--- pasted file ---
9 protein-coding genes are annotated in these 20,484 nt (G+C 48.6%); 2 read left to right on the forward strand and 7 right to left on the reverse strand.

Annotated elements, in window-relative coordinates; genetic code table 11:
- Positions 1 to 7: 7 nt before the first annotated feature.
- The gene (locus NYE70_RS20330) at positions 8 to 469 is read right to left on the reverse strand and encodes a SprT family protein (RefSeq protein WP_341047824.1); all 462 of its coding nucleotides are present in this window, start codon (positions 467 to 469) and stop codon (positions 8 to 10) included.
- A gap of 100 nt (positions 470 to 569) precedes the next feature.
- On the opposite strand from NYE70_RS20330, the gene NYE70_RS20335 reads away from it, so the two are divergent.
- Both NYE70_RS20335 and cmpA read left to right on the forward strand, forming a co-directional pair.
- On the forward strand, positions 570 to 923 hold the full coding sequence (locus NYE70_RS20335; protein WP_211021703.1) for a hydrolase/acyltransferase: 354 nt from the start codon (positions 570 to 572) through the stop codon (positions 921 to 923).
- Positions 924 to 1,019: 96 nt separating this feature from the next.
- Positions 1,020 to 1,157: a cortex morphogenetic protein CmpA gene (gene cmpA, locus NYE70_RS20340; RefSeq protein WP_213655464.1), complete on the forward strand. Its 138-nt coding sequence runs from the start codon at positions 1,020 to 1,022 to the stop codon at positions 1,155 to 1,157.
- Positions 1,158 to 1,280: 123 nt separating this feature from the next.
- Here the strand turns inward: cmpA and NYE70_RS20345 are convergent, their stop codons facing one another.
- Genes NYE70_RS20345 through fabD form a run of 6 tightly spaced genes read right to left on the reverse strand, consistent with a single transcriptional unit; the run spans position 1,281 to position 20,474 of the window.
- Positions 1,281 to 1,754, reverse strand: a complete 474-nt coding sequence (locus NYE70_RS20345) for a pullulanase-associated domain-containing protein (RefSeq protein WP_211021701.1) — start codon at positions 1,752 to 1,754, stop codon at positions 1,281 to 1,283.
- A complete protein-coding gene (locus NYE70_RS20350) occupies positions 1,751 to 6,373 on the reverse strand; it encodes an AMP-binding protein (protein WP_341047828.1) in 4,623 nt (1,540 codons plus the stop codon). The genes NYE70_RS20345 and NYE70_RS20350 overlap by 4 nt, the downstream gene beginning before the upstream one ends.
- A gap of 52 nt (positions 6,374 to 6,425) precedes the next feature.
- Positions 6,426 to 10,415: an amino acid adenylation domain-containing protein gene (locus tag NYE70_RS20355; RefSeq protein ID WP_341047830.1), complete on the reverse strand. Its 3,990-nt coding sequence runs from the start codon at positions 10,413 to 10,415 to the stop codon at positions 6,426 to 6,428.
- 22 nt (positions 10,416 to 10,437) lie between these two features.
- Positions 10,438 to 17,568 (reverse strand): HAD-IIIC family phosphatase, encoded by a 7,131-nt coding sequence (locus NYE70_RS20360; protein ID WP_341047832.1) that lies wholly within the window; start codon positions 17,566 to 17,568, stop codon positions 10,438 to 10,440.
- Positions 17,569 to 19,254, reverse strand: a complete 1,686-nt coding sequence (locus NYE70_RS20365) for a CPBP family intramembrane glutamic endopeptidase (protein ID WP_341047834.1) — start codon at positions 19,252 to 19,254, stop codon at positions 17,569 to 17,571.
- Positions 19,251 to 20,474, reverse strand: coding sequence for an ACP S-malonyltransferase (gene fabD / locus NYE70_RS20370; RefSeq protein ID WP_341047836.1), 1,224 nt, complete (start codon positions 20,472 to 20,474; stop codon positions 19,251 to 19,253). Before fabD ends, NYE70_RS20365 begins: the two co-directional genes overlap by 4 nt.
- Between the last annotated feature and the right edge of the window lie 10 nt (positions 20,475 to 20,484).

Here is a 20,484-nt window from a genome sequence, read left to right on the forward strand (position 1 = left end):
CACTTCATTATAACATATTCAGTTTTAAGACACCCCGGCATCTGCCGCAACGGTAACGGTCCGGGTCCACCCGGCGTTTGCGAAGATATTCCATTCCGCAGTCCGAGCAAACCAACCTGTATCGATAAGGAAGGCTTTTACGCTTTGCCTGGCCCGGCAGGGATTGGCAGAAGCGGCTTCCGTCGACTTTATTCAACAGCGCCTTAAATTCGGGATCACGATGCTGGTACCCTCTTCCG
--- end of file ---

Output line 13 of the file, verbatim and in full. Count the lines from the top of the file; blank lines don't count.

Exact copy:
- Genes NYE70_RS20345 through fabD form a run of 6 tightly spaced genes read right to left on the reverse strand, consistent with a single transcriptional unit; the run spans position 1,281 to position 20,474 of the window.